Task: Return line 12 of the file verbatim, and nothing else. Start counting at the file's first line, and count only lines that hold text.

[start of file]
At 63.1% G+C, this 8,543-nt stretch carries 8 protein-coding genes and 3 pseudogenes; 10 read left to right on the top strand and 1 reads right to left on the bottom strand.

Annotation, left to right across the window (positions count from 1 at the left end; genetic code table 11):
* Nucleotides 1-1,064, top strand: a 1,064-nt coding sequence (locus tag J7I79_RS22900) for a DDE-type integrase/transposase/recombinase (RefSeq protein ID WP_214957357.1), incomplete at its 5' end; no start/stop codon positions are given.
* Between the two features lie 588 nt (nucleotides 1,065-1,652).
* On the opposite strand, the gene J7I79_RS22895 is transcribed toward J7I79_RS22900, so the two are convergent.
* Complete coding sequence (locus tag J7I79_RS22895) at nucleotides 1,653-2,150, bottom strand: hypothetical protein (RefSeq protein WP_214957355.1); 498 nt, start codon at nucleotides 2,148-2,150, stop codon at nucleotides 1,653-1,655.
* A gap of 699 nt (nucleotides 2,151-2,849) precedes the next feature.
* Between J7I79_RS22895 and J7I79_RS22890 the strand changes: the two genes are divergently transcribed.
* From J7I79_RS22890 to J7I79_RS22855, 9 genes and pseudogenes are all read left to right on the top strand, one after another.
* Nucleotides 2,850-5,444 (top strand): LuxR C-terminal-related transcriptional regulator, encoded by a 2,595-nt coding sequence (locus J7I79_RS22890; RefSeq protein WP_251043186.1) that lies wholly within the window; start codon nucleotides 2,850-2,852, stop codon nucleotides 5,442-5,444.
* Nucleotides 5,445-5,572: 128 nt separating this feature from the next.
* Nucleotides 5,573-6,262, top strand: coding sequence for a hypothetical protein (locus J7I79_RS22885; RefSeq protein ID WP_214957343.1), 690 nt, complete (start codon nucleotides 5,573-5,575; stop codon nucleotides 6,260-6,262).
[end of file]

* Nucleotides 5,573-6,262, top strand: coding sequence for a hypothetical protein (locus J7I79_RS22885; RefSeq protein ID WP_214957343.1), 690 nt, complete (start codon nucleotides 5,573-5,575; stop codon nucleotides 6,260-6,262).